The simple past can refer to a past time that by definition excludes the present. (I say can because we also use the past tense form to refer to the present in some cases.)
The present perfect refers to a period of time that began in the past but continues right up to the moment of speaking.
The activity or event indicated by the verb does not have to continue up to the present moment, but it can. What is the case is that the past activity is relevant to something observable at the moment of speaking.
I have fought in a war.
This is fitting because the fact that I've fought in a war has continuing significance or meaning to me. The experience makes up part of who I am in the present. I know what war is like.
It is up to the speaker to clarify (if he chooses) whether the activity is still going on at the moment of speaking. The statement 'I have fought in a war' often implies that the speaker is not still fighting in that same war. This is true for most dynamic or action verbs. But the context of the statement helps to determine the issue.
As such, the present perfect can imply that the past action not only began in the past, but that it is still going on. 'I've studied English for ten years' certainly implies that one is still studying English when the statement is made (not literally at that exact moment, but at "an undefined ongoing time that includes the present").
'I've practiced safe sex all my life, so don't worry' certainly implies that the speaker is still in the habit of practicing safe sex at the moment of uttering the statement. But one never knows for sure.
'I've worked at that company'
This means that I worked for that company in the past, and that this past action has some relevance at the moment of speaking. Depending on the context, it may or may not imply that the speaker is still working there at the the moment of speaking.
But if someone would ask me why I am so sure about ominious experiments conducted by one company, I reckon my answer would go:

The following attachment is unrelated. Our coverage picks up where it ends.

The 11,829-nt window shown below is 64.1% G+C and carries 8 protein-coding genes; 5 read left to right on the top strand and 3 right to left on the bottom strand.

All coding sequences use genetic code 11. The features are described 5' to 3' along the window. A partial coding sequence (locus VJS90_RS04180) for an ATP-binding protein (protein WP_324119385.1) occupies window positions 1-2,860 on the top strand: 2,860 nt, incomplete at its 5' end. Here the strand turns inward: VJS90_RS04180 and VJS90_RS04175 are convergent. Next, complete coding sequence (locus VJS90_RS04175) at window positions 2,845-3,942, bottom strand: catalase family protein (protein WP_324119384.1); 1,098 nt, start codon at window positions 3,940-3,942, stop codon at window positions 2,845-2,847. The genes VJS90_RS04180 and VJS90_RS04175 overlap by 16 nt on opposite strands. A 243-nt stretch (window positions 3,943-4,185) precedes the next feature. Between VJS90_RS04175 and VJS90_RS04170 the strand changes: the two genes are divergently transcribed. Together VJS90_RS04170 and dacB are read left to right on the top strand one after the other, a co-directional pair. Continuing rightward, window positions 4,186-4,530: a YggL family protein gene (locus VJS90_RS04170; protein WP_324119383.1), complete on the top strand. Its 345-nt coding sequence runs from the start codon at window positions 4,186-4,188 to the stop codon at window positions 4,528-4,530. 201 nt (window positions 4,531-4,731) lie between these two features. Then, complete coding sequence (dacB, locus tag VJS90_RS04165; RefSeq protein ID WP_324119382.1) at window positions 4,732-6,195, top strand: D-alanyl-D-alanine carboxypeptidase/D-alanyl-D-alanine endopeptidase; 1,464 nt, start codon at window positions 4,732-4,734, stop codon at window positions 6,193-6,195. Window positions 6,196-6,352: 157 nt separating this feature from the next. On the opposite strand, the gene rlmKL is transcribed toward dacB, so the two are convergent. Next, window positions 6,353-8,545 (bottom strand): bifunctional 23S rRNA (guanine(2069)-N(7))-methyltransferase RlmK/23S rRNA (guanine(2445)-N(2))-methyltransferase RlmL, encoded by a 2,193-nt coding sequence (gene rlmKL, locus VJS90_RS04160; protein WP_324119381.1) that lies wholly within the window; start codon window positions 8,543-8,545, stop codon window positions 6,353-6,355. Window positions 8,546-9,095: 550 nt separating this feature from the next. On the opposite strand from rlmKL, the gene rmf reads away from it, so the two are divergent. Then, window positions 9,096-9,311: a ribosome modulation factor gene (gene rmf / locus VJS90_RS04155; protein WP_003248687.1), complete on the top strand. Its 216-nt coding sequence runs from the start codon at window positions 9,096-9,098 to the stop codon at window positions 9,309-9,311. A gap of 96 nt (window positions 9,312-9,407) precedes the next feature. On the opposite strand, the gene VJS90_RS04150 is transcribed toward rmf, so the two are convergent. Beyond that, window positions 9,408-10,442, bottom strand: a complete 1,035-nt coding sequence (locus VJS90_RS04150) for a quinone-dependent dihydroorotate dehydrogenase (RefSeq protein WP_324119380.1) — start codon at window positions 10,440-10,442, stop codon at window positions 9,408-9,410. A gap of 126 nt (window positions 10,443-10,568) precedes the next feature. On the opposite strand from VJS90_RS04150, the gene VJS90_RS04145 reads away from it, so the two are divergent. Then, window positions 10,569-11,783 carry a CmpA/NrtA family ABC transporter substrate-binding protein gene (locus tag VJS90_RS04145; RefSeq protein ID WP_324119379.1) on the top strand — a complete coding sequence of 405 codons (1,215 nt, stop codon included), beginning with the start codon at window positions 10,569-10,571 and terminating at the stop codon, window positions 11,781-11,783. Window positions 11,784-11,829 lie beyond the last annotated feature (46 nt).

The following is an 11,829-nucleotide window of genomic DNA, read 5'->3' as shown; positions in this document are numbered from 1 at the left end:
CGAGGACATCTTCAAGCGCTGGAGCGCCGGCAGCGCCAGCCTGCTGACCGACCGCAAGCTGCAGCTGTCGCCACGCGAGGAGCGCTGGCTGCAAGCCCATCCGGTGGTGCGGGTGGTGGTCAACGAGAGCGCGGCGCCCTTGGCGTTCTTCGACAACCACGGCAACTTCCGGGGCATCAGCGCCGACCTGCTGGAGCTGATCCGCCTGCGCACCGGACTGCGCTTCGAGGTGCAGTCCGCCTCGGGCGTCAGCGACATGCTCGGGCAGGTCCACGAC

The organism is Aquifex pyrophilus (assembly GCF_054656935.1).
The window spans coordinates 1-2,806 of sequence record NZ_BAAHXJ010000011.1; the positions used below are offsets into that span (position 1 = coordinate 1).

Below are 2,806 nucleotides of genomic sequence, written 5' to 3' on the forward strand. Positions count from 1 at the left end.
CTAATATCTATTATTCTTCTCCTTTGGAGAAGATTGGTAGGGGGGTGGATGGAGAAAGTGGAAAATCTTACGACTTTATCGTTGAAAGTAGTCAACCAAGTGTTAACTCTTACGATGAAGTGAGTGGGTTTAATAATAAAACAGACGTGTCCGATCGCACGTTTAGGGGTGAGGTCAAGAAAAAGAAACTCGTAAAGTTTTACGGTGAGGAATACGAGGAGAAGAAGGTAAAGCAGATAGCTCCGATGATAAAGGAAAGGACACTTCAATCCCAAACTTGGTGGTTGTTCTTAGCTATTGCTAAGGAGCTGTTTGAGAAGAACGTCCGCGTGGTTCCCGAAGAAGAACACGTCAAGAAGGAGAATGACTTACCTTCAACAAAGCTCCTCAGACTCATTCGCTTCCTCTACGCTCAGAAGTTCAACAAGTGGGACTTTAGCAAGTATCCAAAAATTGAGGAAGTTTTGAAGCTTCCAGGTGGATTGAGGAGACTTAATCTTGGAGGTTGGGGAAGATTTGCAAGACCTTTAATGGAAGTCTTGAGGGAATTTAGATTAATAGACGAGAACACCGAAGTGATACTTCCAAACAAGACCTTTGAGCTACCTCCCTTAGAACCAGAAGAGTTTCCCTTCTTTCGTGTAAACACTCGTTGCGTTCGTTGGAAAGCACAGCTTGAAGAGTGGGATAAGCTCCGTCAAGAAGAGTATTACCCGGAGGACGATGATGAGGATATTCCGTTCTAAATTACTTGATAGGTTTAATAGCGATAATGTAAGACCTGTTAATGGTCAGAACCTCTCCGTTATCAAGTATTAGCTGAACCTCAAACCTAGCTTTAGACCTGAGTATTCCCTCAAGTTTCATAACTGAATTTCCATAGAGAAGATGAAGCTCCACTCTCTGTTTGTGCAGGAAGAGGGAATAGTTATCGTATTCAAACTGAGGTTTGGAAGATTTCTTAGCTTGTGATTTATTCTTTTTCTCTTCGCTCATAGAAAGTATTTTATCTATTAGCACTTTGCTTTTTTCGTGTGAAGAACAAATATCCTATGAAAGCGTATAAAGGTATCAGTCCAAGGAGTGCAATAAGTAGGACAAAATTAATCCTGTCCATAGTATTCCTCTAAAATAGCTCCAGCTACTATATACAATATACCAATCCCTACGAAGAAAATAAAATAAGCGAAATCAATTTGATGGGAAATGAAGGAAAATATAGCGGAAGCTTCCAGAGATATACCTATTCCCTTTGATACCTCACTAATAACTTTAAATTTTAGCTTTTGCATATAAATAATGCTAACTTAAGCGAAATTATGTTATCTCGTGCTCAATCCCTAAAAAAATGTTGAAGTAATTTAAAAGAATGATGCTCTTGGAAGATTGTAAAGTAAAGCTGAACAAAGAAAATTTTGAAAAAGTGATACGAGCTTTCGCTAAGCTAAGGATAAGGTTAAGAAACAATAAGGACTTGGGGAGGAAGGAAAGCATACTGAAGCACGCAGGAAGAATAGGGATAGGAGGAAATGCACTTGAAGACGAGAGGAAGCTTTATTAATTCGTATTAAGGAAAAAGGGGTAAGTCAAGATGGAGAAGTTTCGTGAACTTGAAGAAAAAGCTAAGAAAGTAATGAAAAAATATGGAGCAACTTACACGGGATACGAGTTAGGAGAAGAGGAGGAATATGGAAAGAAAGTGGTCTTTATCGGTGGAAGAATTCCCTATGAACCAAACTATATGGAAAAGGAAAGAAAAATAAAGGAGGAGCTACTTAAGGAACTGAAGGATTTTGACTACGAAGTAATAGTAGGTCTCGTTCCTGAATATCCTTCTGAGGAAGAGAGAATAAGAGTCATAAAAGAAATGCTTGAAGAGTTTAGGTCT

I know it, because I used to work for that company.
Yes, this is a natural construction to use here. The "used to" indicates an ongoing action in the past that is not still going on in the present. The very fact that you "used to" work there gives you knowledge about the experiments (at least this is what you claim.)
You could also use the simple past: "I know it, because I worked there for x years." Again the action of working there for x years happened in the past. But that experience gives you knowledge about the experiments (or that is what you claim). However, the use of the simple past means you are just reporting on an event that was completed in the past.
But you could just as well use the present perfect:
"I know because I've worked there for x years and I am sure some ominous experiments are being done." Here the use of the present perfect with for x years indicates that the speaker still works there at the moment of speaking.
You could also just say
"I know because I've worked there and I am sure some ominous experiments are being done."
In this example, the hearer cannot be absolutely sure whether the speaker still works there or not. The context of the statement can help determine this, as well as the hearer's knowledge about the speaker. This shows that the use of the present perfect (and any verb form) depends on the viewpoint of the speaker. And as I said way above, the speaker does not have to clarify if the past action is still going on at the moment of speaking. Language allows for a lot of ambiguity.
Note: I wrote an answer about the present perfect today also on ELU. It gives more examples.